Baby wipes, tampons, kitty litter, facial towelettes – even a toilet brush – are now being marketed as "flushable" or “biodegradeable.” Despite this marketing trick, they do not break down in the sewer system. For example, while toilet paper breaks down immediately, independent tests show that wipes change very little even after an hour of continuous flushing action. After testing the disintegration rate of flushable wipes, Consumer Reports advised readers to dispose of them in the trash.
Moistened toilet tissue can be used as an alternative to wipes and does not contain potentially irritating chemicals such as fragrances.
If flushables do make it to our plant they cause problems. The first problem is that the towellets and wipes ball up inside our main pumps -- to the point they become "rag bound" and cannot pump the wastewater. Twice a week two employees must spend four hours shutting down the pumps, opening them up and removing 20 pound lumps of rags and wipes. Not pretty! If they make it past the pumps, they must be screened out at our headworks and then trucked to the landfill. This is more costly than putting them in the trash in the first place and is something we all pay for -- long after manufactures make their profit.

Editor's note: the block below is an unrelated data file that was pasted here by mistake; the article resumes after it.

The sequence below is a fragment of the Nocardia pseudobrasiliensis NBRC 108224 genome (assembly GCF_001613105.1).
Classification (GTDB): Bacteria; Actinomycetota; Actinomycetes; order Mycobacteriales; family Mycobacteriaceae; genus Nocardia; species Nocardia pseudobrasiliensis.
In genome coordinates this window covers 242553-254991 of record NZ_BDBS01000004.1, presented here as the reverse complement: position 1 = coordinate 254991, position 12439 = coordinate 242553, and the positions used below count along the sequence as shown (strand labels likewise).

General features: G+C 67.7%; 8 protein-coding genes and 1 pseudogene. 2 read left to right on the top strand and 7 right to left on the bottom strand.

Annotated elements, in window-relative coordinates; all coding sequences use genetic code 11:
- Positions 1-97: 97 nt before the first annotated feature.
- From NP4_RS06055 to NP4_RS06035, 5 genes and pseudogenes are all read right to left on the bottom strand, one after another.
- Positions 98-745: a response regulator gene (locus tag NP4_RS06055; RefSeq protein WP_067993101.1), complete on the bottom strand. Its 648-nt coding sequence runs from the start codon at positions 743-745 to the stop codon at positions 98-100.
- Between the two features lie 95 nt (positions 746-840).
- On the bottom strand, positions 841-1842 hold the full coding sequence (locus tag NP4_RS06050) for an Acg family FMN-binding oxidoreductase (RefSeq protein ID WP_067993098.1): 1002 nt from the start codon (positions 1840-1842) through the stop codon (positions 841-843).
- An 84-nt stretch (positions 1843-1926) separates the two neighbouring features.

Most importantly, these are also notorious for catching on bends and obstructions in your home's sewer lines and laterals. These lead to costly clogs, backed up pipes and sewer overflows.